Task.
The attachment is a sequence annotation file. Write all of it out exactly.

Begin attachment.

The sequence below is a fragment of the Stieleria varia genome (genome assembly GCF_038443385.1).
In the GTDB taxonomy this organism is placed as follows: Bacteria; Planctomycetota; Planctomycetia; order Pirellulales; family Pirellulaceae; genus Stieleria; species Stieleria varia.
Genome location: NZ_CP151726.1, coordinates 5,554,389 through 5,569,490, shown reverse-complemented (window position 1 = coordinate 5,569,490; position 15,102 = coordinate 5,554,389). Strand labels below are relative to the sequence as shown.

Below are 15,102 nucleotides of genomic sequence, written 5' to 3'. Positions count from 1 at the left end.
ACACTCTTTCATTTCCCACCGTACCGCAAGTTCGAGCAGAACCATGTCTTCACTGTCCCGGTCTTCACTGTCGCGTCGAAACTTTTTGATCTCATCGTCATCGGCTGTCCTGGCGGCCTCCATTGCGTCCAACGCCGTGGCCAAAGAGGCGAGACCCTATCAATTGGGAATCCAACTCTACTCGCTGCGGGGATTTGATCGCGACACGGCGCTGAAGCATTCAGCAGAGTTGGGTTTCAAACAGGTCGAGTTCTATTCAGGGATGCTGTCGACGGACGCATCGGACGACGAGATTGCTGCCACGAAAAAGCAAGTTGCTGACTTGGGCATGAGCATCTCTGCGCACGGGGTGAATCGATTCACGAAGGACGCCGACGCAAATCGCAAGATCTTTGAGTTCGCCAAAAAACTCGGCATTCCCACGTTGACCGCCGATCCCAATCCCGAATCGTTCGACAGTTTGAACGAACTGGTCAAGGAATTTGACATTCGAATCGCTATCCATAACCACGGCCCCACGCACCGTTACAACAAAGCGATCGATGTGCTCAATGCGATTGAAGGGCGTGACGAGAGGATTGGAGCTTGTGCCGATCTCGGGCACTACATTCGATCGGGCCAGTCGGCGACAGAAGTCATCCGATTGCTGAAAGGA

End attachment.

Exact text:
The sequence below is a fragment of the Stieleria varia genome (genome assembly GCF_038443385.1).
In the GTDB taxonomy this organism is placed as follows: Bacteria; Planctomycetota; Planctomycetia; order Pirellulales; family Pirellulaceae; genus Stieleria; species Stieleria varia.
Genome location: NZ_CP151726.1, coordinates 5,554,389 through 5,569,490, shown reverse-complemented (window position 1 = coordinate 5,569,490; position 15,102 = coordinate 5,554,389). Strand labels below are relative to the sequence as shown.

Below are 15,102 nucleotides of genomic sequence, written 5' to 3'. Positions count from 1 at the left end.
ACACTCTTTCATTTCCCACCGTACCGCAAGTTCGAGCAGAACCATGTCTTCACTGTCCCGGTCTTCACTGTCGCGTCGAAACTTTTTGATCTCATCGTCATCGGCTGTCCTGGCGGCCTCCATTGCGTCCAACGCCGTGGCCAAAGAGGCGAGACCCTATCAATTGGGAATCCAACTCTACTCGCTGCGGGGATTTGATCGCGACACGGCGCTGAAGCATTCAGCAGAGTTGGGTTTCAAACAGGTCGAGTTCTATTCAGGGATGCTGTCGACGGACGCATCGGACGACGAGATTGCTGCCACGAAAAAGCAAGTTGCTGACTTGGGCATGAGCATCTCTGCGCACGGGGTGAATCGATTCACGAAGGACGCCGACGCAAATCGCAAGATCTTTGAGTTCGCCAAAAAACTCGGCATTCCCACGTTGACCGCCGATCCCAATCCCGAATCGTTCGACAGTTTGAACGAACTGGTCAAGGAATTTGACATTCGAATCGCTATCCATAACCACGGCCCCACGCACCGTTACAACAAAGCGATCGATGTGCTCAATGCGATTGAAGGGCGTGACGAGAGGATTGGAGCTTGTGCCGATCTCGGGCACTACATTCGATCGGGCCAGTCGGCGACAGAAGTCATCCGATTGCTGAAAGGA